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Baroness Farrington of Ribbleton: My Lords, I remind the noble Lord, with respect, that he is now two minutes over time.

Lord Thomas of Gresford: I am obliged. Finally, I should like to refer to the proposed role of the Judicial Committee of the Privy Council in interpreting the constitutions of the Scottish Parliament and the Welsh Assembly. I do not see political considerations coming into the matter; it is well within the compass of that judicial committee.

8.21 p.m.

Lord Kingsland: My Lords, with the noble Baroness in mind and being aware that I made a speech on a similar topic 10 days ago, I shall be very brief.

I congratulate the noble Lord, Lord Patten, on introducing this debate. I do not think that he intended in any way to criticise the noble and learned Lord the Lord Chancellor; I think rather that he was probing and asking the noble and learned Lord for his reaction to the quite dramatic constitutional changes that the Government have introduced over the past 18 months and whether he felt some changes were necessary to maintain the legitimacy and reputation of the judiciary.

I listened with great care to the excellent speech of the noble and learned Lord, Lord Neill, and I entirely agree with what he said about the decisions made by our judges down the centuries. Even in recent years, with the increase in the number of judicial review decisions, our judges have still retained their legitimacy by making sure that those decisions are couched in the language of interpreting the will of Parliament.

Now, things may change--because of two measures that the Government have introduced. The first is the incorporation of the European Convention on Human Rights and the second is the devolution of power to the Scottish Parliament. In the case of the European convention, the balance of power between the judiciary and the legislature has changed dramatically. The judges can now range over all our statute law, analyse it in the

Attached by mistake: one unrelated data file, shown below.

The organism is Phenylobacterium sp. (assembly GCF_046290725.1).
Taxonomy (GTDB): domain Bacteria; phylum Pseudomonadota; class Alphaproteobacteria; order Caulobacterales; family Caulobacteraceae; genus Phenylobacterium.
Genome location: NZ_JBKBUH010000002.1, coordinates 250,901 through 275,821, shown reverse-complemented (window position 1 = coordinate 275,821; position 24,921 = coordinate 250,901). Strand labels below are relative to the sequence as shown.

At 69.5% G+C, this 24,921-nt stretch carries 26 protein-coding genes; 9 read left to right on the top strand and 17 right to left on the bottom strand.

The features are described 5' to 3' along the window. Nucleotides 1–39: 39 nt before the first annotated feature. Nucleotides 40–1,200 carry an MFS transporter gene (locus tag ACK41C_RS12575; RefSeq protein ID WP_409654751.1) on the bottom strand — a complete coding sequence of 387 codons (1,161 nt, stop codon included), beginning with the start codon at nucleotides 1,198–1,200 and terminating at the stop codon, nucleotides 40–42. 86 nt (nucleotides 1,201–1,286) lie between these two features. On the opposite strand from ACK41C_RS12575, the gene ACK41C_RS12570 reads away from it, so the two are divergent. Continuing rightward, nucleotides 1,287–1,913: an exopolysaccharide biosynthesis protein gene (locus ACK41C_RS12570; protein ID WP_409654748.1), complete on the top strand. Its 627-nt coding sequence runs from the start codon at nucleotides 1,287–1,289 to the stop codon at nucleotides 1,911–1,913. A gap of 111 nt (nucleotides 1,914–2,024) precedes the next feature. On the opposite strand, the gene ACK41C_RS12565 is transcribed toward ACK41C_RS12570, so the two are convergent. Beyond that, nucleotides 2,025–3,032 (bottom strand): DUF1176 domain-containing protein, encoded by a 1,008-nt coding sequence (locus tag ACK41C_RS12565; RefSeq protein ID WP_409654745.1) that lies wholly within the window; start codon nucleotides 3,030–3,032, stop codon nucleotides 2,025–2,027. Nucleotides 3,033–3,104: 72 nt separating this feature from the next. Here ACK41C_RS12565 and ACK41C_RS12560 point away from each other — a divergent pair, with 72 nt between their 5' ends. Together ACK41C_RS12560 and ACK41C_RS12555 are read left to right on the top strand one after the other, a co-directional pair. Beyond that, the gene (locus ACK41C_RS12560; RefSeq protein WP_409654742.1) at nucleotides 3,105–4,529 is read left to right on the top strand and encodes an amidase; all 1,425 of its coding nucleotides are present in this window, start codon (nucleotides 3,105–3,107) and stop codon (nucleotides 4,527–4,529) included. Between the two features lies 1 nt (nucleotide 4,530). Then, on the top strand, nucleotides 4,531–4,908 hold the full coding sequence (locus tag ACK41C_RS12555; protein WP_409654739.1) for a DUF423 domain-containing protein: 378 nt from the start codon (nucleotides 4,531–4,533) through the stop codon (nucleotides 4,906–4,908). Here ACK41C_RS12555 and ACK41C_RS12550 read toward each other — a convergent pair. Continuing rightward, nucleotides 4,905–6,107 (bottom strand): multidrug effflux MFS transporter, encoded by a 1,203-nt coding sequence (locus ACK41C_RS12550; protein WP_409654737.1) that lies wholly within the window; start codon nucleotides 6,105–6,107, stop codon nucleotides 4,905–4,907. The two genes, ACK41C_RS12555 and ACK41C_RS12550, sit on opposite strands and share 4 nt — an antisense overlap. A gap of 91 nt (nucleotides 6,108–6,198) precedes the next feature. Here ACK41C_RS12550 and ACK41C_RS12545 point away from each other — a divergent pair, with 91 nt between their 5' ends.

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light of the convention and, if they find an incompatibility, declare it. Once that incompatibility is declared, Parliament is obliged to legislate. Hence the change in balance of power between these two crucial arms of our constitution. Judges can no longer disguise what they say in the language of the intention of Parliament; it will now be their decision.

Is there not at least a danger that the judges might be seen by the public as overturning the decisions of elected politicians and therefore be perceived in the same way as elected politicians? I hope that that will not happen and that the noble and learned Lord the Lord Chancellor is right in what he said 10 days ago. He felt that no change whatsoever was necessary in his approach to the appointment of the judiciary. So be it. I hope that he is right. I do not share his confidence. I trust that he will at least reflect on the implications of the incorporation of the convention in the way that I have explained.